No. 1 Gonzaga scored half its season average in a 60-47 stunner versus St. Mary’s for the WCC tourney title. But Killian Tillie is back for the NCAA run.
BY DOUG DROWLEY
LAS VEGAS – They are a basketball team that occupies the No. 1 position atop the national collegiate polls. They are about to be one of the top four seeds into the NCAA Tournament field, despite having their 21-game winning streak snapped Tuesday night.
Next week can’t get here fast enough for the Gonzaga Bulldogs.
“For us, we just want it to hurry up and start,” coach Mark Few said. “Really, ever since coming out of Maui, we’ve been kind of waiting for it to start.”
Gonzaga won the Maui Invitational in late November, beating then-No. 1 Duke along the way to rise to No. 1 itself the first of two times this season.
This week was expected to do little other than provide something of a distraction from the anticipation and the waiting that the Bulldogs have been doing since Hawaii.
But instead of a seventh consecutive West Coast Conference title, the St. Mary’s Gaels earned the WCC’s automatic berth to the tournament with a 60-47 victory at The Orleans Arena (box).
“It was our worst offensive game of the year,” Few said. “Give them credit for that.”
It took a 37.5 percent shooting performance to derail the Gonzaga juggernaut. The Bulldogs made 18 of 48 shots in falling 43 points shy of their season scoring average of 90.2 points a game. They made only two of 17 from behind the 3-point line.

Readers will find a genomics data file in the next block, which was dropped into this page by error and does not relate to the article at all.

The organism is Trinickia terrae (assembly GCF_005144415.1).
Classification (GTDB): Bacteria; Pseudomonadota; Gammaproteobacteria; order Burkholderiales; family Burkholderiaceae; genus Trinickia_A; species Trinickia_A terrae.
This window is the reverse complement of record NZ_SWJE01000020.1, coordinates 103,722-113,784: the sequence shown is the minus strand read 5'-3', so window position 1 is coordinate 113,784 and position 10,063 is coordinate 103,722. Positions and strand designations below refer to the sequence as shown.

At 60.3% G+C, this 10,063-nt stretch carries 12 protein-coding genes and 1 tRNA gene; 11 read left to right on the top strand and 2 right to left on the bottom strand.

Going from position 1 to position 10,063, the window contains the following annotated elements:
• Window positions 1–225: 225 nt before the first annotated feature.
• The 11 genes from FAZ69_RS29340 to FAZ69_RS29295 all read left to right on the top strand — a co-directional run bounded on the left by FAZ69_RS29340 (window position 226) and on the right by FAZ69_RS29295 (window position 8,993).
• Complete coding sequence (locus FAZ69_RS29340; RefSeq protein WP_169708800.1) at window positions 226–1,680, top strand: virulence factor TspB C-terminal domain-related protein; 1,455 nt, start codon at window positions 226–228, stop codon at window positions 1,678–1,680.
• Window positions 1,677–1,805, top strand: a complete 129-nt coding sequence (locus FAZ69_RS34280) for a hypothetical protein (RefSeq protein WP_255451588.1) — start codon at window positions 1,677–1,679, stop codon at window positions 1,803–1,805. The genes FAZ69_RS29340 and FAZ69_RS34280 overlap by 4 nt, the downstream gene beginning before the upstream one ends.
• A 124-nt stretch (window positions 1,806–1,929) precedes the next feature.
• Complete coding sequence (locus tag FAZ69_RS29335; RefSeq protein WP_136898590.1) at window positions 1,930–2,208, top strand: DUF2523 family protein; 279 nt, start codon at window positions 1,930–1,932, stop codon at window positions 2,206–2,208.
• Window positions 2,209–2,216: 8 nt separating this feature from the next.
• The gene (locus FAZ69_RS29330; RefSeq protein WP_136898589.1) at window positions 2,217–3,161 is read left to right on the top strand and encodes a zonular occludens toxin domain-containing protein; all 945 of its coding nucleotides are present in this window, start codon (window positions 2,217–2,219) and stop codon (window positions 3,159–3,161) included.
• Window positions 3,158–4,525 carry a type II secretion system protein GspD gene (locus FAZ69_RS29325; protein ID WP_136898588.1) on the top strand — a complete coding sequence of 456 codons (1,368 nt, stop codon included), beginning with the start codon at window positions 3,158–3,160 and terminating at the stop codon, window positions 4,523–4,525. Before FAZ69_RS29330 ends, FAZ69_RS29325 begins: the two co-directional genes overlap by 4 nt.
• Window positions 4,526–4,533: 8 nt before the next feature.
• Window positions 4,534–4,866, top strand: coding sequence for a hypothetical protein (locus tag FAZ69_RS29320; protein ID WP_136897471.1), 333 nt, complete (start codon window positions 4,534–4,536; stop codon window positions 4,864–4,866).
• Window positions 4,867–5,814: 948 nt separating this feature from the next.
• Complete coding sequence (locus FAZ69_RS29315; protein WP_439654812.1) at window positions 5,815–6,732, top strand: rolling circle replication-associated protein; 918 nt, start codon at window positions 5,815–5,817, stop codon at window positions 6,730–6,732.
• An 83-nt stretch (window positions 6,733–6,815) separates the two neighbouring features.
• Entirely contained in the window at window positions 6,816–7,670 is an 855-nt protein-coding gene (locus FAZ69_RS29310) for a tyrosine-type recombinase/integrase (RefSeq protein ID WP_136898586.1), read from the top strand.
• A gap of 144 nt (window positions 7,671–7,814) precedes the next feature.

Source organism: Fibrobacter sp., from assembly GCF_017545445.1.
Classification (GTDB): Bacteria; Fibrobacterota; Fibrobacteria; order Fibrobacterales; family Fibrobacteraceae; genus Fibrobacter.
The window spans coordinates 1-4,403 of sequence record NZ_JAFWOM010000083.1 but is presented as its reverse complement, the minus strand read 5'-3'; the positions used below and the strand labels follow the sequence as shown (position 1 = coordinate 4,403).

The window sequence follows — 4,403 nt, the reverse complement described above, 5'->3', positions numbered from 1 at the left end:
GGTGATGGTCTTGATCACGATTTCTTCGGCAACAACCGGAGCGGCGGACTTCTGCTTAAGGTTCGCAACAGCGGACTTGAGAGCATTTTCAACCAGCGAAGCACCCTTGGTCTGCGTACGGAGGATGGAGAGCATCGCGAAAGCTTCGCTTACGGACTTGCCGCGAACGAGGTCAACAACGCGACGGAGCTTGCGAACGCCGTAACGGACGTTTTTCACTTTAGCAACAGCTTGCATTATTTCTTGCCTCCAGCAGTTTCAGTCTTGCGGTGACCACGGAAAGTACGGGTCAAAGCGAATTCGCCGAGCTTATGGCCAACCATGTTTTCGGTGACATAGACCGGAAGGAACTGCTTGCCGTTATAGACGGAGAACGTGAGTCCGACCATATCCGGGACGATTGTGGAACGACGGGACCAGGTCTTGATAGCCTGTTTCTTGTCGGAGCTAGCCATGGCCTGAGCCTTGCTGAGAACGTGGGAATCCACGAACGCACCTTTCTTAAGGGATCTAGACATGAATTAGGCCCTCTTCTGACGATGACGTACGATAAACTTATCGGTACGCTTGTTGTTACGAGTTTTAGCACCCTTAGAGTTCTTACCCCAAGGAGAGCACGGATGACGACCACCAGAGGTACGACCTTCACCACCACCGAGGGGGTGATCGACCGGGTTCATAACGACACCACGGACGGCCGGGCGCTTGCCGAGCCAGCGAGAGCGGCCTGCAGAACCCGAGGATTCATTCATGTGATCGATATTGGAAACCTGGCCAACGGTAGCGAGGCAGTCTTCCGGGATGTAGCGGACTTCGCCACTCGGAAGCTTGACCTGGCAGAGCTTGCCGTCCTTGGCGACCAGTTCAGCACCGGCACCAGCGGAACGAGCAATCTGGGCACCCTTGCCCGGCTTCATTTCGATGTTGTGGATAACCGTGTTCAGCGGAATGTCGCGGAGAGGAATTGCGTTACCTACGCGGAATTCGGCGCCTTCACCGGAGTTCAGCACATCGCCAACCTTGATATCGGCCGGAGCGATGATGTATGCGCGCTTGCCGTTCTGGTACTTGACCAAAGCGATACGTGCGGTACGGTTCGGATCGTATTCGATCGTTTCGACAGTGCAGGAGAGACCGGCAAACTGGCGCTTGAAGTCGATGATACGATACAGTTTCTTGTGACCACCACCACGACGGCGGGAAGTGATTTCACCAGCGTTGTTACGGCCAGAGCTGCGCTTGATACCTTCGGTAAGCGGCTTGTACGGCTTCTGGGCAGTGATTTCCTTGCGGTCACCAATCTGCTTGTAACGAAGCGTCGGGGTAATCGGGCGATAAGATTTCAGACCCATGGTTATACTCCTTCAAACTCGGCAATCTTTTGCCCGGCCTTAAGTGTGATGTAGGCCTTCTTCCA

The shooting woes were seen in microcosm in the personage of Zach Norvell Jr. Gonzaga’s third-leading scorer behind Rui Hachimura and Brandon Clarke, averaging 15.8 points a game, scored two. He made one of 11 field goals, missing all six 3-point attempts.
Yet with about 13 minutes to play, Gonzaga found itself trailing only 42-41, and the Bulldogs (30-3) had the ball. Josh Perkins was open off the left elbow, outside the arc.
But like most of the Zags’ long-balls, Perkins’ shot was off.
The Gaels (22-11) scored the next six points and never looked back. But the Gaels earlier may have looked back for inspiration — on Feb. 9, they were humiliated at home 94-46 by the Zags.
Tommy Kuhse, who finished with a game-high 17 points for St. Mary’s, made sure there would be no late-game heroics from the Zags. Kuhse beat the shot clock buzzer with a fall-away 15-footer at 3:28, making it 54-45. He did it again with 2:02 remaining to extend to 56-47.
While another WCC title would have been nice, for these Bulldogs, the goals are loftier.
Despite the success the program has enjoyed under Few, Gonzaga has made just a single Final Four appearance. Two years ago the Bulldogs lost the national title game to North Carolina.
Sights are set at the top again, no matter Tuesday’s upset.
To accomplish that goal, things must continue to go well. There have been challenges.
Sure, the Bulldogs hadn’t lost since dropping back-to-back games away from the friendly confines of the Kennel – to then-No. 7 Tennessee, 76-73, in the Air Force Reserve Jerry Colangelo Classic, and at then-No. 12 North Carolina, 103-90 – on Dec. 9 and 13. On Dec. 5, they barely beat Washington, 81-79.